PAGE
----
On Demand

Litigating Child Sex Abuse Cases: Interviews and Initial Procedures


Created on June 17, 2021



$89 $0


For decades, sexual abuse scandals involving authority figures in religious organizations, sporting associates and educational institutions has made front page news. Authority figures such as priests, teachers, correctional officers, and athletic coaches have access to young vulnerable populations.  Parents and guardians trust that they can leave their children with authority figures in our most respected institutional systems. In fact, parents themselves are often conditioned from their own childhood to cede power to community leaders, church officials, and members of respected professions and trades. Abusive authority figures exploit that trust given to inflict sexual, physical, and psychological trauma on children.

Practitioners who do not regularly handle cases involving the abuse of children can successfully litigate these cases through combination of thoughtful interview skills and collaborative case development.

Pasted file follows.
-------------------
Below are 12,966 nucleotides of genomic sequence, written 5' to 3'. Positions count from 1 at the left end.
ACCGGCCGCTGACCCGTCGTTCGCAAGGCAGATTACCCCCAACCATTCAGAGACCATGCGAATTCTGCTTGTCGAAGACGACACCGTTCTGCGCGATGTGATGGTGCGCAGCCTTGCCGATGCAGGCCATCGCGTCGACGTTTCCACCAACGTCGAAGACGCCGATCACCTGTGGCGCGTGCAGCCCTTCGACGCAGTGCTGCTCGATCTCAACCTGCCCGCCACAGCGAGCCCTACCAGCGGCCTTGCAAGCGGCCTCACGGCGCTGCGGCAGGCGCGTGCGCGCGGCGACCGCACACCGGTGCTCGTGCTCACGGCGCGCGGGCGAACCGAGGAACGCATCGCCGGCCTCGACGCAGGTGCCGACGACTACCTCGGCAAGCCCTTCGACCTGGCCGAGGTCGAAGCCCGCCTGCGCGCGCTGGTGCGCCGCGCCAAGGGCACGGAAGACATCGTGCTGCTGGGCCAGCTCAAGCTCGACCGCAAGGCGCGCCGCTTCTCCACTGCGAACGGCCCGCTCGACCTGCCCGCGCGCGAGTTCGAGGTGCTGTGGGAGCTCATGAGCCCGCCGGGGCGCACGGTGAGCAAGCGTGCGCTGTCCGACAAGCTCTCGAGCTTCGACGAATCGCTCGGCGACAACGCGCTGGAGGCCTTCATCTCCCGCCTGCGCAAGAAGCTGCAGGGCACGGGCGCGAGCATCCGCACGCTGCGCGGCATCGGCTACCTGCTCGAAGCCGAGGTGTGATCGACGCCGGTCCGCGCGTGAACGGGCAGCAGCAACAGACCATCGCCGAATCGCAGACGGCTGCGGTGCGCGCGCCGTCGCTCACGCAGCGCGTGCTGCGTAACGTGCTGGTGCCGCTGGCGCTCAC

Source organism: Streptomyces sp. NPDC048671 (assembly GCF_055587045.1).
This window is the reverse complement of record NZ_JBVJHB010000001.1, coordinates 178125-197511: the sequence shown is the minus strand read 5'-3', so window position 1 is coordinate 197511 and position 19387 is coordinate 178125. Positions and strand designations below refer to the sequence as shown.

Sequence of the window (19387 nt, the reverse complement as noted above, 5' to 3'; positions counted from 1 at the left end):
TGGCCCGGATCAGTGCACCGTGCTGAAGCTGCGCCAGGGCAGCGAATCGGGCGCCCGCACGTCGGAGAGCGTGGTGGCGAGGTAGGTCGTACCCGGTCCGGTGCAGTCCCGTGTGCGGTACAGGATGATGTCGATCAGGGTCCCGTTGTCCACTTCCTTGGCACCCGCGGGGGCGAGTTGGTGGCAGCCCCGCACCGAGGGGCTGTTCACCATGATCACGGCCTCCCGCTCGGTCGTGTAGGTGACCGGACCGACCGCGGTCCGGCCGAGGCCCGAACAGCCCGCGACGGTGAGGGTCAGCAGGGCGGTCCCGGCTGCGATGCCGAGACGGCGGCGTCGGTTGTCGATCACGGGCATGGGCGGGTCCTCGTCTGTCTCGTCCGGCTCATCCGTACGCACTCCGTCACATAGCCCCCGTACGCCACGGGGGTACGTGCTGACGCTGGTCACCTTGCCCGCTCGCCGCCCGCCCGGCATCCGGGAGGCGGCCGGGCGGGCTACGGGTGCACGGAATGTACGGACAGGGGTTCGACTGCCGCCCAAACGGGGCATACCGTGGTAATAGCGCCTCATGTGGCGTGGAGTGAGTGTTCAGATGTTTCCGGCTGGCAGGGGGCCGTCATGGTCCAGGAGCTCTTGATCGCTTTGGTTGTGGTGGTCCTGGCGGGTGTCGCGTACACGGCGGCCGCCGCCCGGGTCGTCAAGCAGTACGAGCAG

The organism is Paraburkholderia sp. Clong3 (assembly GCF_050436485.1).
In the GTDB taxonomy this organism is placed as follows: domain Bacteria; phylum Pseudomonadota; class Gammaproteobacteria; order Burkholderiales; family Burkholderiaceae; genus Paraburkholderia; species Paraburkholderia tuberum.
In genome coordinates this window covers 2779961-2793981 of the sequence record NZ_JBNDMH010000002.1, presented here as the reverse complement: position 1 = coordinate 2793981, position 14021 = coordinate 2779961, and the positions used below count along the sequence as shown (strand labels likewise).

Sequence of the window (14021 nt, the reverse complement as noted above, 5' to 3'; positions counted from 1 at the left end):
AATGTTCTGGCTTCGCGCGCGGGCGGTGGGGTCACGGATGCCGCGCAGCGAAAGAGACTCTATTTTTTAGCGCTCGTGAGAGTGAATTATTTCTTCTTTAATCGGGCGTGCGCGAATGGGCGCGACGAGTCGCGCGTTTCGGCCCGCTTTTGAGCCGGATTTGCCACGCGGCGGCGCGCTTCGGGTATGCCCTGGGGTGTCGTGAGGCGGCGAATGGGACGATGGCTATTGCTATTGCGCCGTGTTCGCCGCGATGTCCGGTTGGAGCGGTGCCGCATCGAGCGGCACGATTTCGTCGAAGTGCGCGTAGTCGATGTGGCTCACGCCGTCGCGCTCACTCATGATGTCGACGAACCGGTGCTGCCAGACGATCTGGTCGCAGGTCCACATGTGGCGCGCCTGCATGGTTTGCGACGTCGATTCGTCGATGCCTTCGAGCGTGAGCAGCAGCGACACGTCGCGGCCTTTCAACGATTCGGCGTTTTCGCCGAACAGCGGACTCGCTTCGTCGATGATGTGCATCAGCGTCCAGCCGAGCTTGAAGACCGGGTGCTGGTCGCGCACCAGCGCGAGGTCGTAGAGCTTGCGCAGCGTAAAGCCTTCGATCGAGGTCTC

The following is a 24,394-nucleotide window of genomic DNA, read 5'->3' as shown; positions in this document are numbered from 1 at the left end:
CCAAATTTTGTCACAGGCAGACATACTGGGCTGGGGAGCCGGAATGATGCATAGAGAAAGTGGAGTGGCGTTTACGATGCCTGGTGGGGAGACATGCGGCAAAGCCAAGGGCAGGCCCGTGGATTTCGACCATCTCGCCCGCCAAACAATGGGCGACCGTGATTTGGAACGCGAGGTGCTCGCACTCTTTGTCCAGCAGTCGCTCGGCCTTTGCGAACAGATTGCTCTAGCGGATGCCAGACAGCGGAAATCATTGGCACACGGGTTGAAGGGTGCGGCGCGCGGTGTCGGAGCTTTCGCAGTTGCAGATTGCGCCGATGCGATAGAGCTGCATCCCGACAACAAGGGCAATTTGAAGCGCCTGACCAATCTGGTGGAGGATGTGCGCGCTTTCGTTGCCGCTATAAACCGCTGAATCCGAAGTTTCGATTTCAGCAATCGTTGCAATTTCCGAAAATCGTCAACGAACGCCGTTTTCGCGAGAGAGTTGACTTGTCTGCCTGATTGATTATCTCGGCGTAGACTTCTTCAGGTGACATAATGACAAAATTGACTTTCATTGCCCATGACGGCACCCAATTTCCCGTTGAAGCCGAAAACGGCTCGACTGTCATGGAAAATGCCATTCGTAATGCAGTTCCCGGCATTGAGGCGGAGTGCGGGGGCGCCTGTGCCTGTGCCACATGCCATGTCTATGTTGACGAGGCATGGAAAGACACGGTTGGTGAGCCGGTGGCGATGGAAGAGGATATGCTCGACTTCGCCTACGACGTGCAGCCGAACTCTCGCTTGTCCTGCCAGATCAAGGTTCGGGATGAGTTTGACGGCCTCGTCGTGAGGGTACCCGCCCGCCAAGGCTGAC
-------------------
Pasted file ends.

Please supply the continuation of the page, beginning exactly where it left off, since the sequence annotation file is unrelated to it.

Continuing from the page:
For example, the interview of an adult or child traumatized by sexual abuse is not a one-time event. Instead, practitioners should allow the recall of events surrounding abuse to unfold over the course of several discussions.  For young witnesses, it is helpful to allow time to build trust and familiarity during the early stages of the case.

In the practitioner's guide to litigating child sexual abuse cases, Judie Saunders, Esq., will provide a general overview of the interview process, complaint drafting, and potential landmines practitioners should avoid to achieve the best results for clients.

Learning Objectives:

  1. Discuss specific interview considerations that should be given to survivors of sexual, psychological, and physical trauma

  2. Overcome societal bias, victim shaming, and failure to disclose issues

  3. Review the most common causes of actions and liable parties attorneys should include in sexual abuse complaints

  4. Guide practitioners through representing competitive youth athletes abused by coach and the failure to act by national governing bodies and other sporting associations

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